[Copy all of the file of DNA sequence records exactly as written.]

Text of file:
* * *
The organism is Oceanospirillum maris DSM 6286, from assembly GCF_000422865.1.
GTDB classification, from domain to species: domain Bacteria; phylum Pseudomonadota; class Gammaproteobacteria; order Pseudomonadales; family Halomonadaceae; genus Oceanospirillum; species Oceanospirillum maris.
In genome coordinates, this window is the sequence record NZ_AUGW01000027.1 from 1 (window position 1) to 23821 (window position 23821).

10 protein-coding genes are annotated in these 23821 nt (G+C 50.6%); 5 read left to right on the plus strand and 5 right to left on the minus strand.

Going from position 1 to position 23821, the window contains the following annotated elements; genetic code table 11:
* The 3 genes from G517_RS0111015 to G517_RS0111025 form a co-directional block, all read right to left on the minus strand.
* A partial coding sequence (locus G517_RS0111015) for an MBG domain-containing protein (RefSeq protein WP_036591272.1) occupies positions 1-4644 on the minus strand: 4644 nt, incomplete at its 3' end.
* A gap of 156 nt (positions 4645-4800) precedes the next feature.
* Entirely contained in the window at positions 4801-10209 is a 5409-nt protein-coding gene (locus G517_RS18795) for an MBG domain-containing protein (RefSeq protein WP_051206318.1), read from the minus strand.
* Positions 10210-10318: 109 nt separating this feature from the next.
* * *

The organism is Oceanospirillum maris DSM 6286, from assembly GCF_000422865.1.
GTDB classification, from domain to species: domain Bacteria; phylum Pseudomonadota; class Gammaproteobacteria; order Pseudomonadales; family Halomonadaceae; genus Oceanospirillum; species Oceanospirillum maris.
In genome coordinates, this window is the sequence record NZ_AUGW01000027.1 from 1 (window position 1) to 23821 (window position 23821).

10 protein-coding genes are annotated in these 23821 nt (G+C 50.6%); 5 read left to right on the plus strand and 5 right to left on the minus strand.

Going from position 1 to position 23821, the window contains the following annotated elements; genetic code table 11:
* The 3 genes from G517_RS0111015 to G517_RS0111025 form a co-directional block, all read right to left on the minus strand.
* A partial coding sequence (locus G517_RS0111015) for an MBG domain-containing protein (RefSeq protein WP_036591272.1) occupies positions 1-4644 on the minus strand: 4644 nt, incomplete at its 3' end.
* A gap of 156 nt (positions 4645-4800) precedes the next feature.
* Entirely contained in the window at positions 4801-10209 is a 5409-nt protein-coding gene (locus G517_RS18795) for an MBG domain-containing protein (RefSeq protein WP_051206318.1), read from the minus strand.
* Positions 10210-10318: 109 nt separating this feature from the next.